Kate: To be perfectly honest I hadn’t realised this and it was only at my first meeting of the AIOWF (Association of International Olympic Winter Federations) together with the IOC President at that time Jacques Rogge, when he welcomed me and stated that was the case. I have really enjoyed being part of this group — AIOWF — and have never been regarded as anything other than equal by my fellow winter sports colleagues. I should also add that I serve on boards of other Sporting Bodies and also IOC Commissions and have never feel inhibited to express my points — otherwise why am I there?

What do you think can be done to improve the lack of females in leadership and governance roles?

Kate: I’m very sure that this will be remedied in the very near future. In fact, it was only earlier this year that Marisol Casado, President of Triathlon and I were joined by the third female President Annika Sorenstam who was appointed President of the International Golf Federation. So, progress is being made as we speak.

As President of the World Curling Federation for over ten years, what has been your biggest achievement in sport and what are you most proud of?

Kate: Becoming President, most certainly, and over the years heading up this great curling family. I was also instrumental in the introduction of wheelchair curling as a sport and thereafter the driving force for its inclusion in the Paralympic Winter Games.

I think my proudest moment was when our wheelchair athletes paraded into the stadium at the opening ceremony of the Paralympic Winter Games in Torino when wheelchair curling made its first appearance. Being part of the medal ceremony of wheelchair curling and the raising of the flags and national anthems being played was truly emotional.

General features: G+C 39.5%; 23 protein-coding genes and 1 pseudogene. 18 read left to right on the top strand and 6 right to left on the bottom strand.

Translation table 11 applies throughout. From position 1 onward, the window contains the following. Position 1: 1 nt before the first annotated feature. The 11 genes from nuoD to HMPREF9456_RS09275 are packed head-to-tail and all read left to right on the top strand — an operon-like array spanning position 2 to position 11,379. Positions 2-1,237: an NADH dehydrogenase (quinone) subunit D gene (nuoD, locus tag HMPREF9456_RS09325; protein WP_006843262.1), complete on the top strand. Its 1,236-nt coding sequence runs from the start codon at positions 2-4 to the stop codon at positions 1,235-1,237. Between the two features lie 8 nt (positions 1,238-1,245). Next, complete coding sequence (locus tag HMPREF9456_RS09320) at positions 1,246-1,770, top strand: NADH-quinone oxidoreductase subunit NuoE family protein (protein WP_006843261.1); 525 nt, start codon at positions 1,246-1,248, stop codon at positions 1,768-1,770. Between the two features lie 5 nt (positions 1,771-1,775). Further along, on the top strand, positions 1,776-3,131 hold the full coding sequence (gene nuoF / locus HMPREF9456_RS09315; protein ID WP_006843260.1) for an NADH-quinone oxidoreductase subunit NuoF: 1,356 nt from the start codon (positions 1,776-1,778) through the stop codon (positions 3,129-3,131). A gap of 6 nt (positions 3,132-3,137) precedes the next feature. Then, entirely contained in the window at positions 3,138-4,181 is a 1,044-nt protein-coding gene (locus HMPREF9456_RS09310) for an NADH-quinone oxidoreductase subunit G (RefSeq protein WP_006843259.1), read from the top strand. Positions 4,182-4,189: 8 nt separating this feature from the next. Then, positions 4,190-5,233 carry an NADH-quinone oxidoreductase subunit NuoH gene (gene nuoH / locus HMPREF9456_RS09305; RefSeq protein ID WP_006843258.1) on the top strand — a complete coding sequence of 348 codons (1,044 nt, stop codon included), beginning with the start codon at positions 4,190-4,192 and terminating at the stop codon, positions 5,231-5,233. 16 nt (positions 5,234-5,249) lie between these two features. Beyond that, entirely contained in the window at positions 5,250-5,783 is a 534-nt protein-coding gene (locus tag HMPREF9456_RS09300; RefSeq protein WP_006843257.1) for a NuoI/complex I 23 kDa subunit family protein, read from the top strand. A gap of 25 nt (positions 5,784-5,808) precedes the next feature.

It’s no secret that sport is primarily dominated by men at many levels. What are some of the biggest challenges you’ve faced and what lessons have you learned as a female in a ‘Man’s World’?

Kate: When I became involved at the International level – some 22 years ago – sport was very much regarded as being male dominant. In my early days attending meetings with so few women in attendance, I had to really make my myself heard and express my points in a strong and positive manner before I felt I was accepted and respected by my fellow peers, which was challenging.

In my sport the constitution stated at that time that the board must comprise of the missing gender and so when I was elected to the board, in 2006, I was the missing gender – fortunately since becoming President our constitution has changed. We are still light on the ground as our board at present has 25% female representation, but we are working on a forward plan which should be implemented next year where in the future we would aim to have at least 40% representation of either gender on the board.

Finally, Kate, you are an incredible leader and role model for many women in sport and curling. What would you say to those following in your footsteps?

Kate: There are many people, like myself, who never reached the dizzy heights of competing for their country on the world stage. But I hope my passion for curling and involvement throughout the years has moved the sport forward.

My advice would be to listen to and respect others no matter their position within the sport or the sporting industry. Be always true to yourself and say what you mean and mean what you say.

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Perth, Scotland

8 March 2021
Paralympic Winter Games